Plans, so many plans, and so many plans abandoned! I started out my #ripxii reading with a pile of horror I was ready to devour, and I ended my #ripxii reading digesting an entirely different pile. Typical. So, yeah, I didn’t finally read Let the Right One In or Books of Blood or the Abhorsen series. I didn’t even see IT.
Of the nine books on my proposed #ripxii reading list, I read two (Hammers on Bone by Cassandra Khaw and Wormwood Gentleman Corpse by Ben Templesmith) and have just started another (My Soul to Keep by Tananarive Due). But I managed to fill September and October with horror and nightmare and murder and suspense all the same, sensible tbr pile be damned, DAMNED TO HELL. *cue demon laughter*
The comics of your nightmares
What I discovered instead was Locke & Key, a horror comic series created by Joe Hill and Gabriel Rodriguez, and I devoured all six collected volumes in a few days, totally lost in the world, the art, and the characters. Several readers I trust had recommended the series, but going in I had no idea what it was about. But when I was offered a damaged box set for 40 euros at the Frankfurt Book Fair, I decided it was time I found out.
Locke & Key is about a murder, about strange magical keys, the magic of childhood that fades as you age, a big spooky house, grief, and friendship. The night I finished the first volume, Welcome to Lovecraft, I had horrific nightmares. If that isn’t the stamp of a horror story’s success, I don’t know what is. In volume two, Head Games, shit starts getting weird, and I was addicted. The delivery, the depth of the characters, the coloring (I am weird about coloring, it makes or breaks comics for me); it is all top of the line. Joe Hill’s novel Heart-Shaped Box has just moved up several dozen places on my tbr.
Voted most horrific novel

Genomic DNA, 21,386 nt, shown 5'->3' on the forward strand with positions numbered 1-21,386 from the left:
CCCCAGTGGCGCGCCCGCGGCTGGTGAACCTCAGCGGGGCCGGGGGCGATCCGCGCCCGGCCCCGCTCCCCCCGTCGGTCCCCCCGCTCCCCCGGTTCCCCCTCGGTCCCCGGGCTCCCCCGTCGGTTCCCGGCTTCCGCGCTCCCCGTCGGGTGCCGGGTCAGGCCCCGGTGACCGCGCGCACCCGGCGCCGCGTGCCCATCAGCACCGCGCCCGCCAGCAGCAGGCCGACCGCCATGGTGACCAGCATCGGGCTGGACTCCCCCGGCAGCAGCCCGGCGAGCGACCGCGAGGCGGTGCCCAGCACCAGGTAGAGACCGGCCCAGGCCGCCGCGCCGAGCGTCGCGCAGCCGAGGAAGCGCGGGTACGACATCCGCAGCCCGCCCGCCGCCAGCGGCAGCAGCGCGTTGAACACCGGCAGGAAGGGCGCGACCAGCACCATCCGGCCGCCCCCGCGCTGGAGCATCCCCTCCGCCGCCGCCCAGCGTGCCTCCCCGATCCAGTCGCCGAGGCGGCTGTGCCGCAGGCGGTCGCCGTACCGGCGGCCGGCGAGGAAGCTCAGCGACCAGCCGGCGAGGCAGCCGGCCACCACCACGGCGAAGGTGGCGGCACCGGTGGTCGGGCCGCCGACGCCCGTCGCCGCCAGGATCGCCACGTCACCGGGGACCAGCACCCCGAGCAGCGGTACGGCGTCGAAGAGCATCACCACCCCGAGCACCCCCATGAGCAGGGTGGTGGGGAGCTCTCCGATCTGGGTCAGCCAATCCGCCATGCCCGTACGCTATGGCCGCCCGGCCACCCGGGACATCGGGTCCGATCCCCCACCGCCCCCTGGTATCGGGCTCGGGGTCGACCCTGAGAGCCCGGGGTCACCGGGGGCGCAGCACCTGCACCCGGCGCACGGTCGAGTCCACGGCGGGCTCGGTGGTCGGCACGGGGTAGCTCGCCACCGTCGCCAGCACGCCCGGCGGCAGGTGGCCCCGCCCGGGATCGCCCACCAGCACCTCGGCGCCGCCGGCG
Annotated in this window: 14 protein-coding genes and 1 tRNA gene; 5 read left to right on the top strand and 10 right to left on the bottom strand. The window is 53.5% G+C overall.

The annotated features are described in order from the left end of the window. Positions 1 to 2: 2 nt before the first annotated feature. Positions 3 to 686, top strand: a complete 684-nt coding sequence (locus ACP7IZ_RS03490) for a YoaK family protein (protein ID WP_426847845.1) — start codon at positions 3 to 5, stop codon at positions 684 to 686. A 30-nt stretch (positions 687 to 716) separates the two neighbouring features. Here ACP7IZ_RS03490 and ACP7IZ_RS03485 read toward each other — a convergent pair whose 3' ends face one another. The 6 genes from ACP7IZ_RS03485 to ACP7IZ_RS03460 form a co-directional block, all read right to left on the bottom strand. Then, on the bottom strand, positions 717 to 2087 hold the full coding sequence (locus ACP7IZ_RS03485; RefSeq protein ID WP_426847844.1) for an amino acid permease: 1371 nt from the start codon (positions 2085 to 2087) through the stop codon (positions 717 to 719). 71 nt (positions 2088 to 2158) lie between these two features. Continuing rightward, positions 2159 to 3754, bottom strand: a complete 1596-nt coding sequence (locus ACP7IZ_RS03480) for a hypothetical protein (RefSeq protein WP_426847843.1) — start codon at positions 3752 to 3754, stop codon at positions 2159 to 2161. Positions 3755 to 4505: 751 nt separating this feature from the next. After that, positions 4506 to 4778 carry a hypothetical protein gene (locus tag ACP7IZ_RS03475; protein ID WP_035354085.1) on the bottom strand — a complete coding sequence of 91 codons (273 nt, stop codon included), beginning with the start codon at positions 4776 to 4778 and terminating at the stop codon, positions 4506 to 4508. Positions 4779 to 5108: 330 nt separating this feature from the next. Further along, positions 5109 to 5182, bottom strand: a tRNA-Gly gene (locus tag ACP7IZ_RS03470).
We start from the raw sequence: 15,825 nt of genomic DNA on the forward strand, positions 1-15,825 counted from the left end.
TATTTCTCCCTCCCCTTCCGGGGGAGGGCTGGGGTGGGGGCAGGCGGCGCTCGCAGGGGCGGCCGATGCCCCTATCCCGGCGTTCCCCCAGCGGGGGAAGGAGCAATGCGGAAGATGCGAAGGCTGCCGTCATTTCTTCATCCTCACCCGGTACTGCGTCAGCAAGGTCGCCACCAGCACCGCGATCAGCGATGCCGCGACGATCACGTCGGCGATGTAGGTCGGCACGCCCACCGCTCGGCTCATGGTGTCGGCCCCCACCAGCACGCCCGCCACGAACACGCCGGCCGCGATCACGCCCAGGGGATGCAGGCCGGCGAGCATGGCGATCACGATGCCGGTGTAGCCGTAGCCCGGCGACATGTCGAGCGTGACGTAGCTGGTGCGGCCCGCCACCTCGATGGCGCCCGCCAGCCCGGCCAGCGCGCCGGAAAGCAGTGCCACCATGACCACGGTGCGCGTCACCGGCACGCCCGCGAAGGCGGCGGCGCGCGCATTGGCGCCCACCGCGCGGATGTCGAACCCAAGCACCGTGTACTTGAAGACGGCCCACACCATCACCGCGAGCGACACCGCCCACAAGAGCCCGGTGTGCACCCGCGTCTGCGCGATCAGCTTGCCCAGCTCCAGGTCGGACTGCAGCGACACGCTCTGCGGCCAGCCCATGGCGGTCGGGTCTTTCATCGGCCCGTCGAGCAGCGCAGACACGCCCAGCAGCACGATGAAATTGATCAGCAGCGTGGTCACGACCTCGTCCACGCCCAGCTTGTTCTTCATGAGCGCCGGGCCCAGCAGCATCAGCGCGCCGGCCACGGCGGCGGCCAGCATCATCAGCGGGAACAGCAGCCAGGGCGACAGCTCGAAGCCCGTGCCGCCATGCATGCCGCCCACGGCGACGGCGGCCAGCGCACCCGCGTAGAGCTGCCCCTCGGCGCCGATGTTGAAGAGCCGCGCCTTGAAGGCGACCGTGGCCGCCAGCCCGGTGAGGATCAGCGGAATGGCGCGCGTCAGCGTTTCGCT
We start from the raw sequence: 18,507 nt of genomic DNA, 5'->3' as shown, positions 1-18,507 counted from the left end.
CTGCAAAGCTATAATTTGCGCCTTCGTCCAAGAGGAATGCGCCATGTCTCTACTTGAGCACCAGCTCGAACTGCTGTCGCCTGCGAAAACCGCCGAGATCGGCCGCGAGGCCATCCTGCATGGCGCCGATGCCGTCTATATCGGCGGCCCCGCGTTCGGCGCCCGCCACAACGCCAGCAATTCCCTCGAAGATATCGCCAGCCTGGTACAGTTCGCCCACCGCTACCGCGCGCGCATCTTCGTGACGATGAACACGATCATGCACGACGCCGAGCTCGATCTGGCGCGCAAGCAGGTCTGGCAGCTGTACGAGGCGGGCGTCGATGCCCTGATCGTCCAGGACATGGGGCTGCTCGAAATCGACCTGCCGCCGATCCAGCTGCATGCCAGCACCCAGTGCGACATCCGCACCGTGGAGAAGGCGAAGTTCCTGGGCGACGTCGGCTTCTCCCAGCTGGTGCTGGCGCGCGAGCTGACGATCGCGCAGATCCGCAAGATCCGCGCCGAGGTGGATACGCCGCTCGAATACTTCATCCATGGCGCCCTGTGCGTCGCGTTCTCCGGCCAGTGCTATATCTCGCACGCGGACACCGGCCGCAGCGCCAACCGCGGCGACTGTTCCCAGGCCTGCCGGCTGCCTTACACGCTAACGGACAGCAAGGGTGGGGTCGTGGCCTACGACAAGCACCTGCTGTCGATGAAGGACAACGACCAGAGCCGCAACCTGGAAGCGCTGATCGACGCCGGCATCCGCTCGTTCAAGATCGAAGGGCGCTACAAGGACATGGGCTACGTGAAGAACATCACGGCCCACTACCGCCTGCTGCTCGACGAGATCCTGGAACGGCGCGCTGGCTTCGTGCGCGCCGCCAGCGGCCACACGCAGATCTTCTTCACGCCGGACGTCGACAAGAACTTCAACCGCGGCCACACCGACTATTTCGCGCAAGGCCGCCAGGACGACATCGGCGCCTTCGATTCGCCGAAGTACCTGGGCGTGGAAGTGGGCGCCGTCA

A trip to the library intended to stop myself from buying any more books after the carnage that was me buying discounted comics at the Frankfurt Book Fair landed Zombie by Joyce Carol Oates on my reading pile. And my god, it was horrific and my god, can she write.
Zombie was my first Oates novel, though not the first time I had heard her name. I distinctly remember her thin, frail frame passing me on the steps as she approached the podium to give a talk for the New York State Summer Writers Institute. (Why do I remember her body so distinctly, when I can remember nothing of what she said? Perhaps it is simply time, and fading memory. I remember just as little of what Art Spiegelman said during a presentation in the same auditorium.) But the descriptions of her novels never sparked my interest, in the same way that the descriptions of most of Margaret Atwood’s novels do not—though I feel an obligation to give both a chance. Well. Lesson learned. Like Atwood, Oates is a skillful writer, capable of all sorts of acrobatics, and in Zombie she gives unique voice to a serial killer whose thoughts and deeds made me cringe and writhe in discomfort. Highly recommend.
Voted stupidest horror novel, possibly of all time
Oh Clive Barker, once again your writing has not lived up to the hype. Not that Mister B. Gone was hyped specifically—it seems to have quite the opposite effect on most Goodreads users—but the aura surrounding Barker’s name is that of a master of the genre. Mister B. Gone, the only #ripxii I managed to review, was a joke, and yet I think of it with a strange level of respect. Read my review, written as I read, and you’ll see why.
All in all
After two months of my usual scattershot, unpredictable, mood-led reading choices, I had read a total of 16 books for #ripxii: seven comics, seven novellas (some of which I reviewed here), and two novels. And I have no intention of stopping, as the temperature continues to drop, less natural light reaches me each day, keeping me in front of the fireplace with an open book, waiting for the next haunting to begin.
The full list
The Ballad of Black Tom by Victor LaValle
Forest of Memory by Mary Robinette Kowal
Every Heart a Doorway by Seanan McGuire
The Devil You Know by KJ Parker
Hammers on Bone by Cassandra Khaw
Down Among the Sticks and Bones by Seanen McGuire
Beneath the Sugar Sky by Seanen McGuire
Mister B. Gone by Clive Barker
Zombie by Joyce Carol Oates
Wormwood Gentleman Corpse by Ben Templesmith
Locke & Key 1: Welcome to Lovecraft by Joe Hill & Gabriel Rodriguez
Locke & Key 2: Head Games by Joe Hill & Gabriel Rodriguez
Locke & Key 3: Crown of Shadows by Joe Hill & Gabriel Rodriguez
Locke & Key 4: Keys to the Kingdom by Joe Hill & Gabriel Rodriguez
Locke & Key 5: Clockworks by Joe Hill & Gabriel Rodriguez
Locke & Key 6: Alpha and Omega by Joe Hill & Gabriel Rodriguez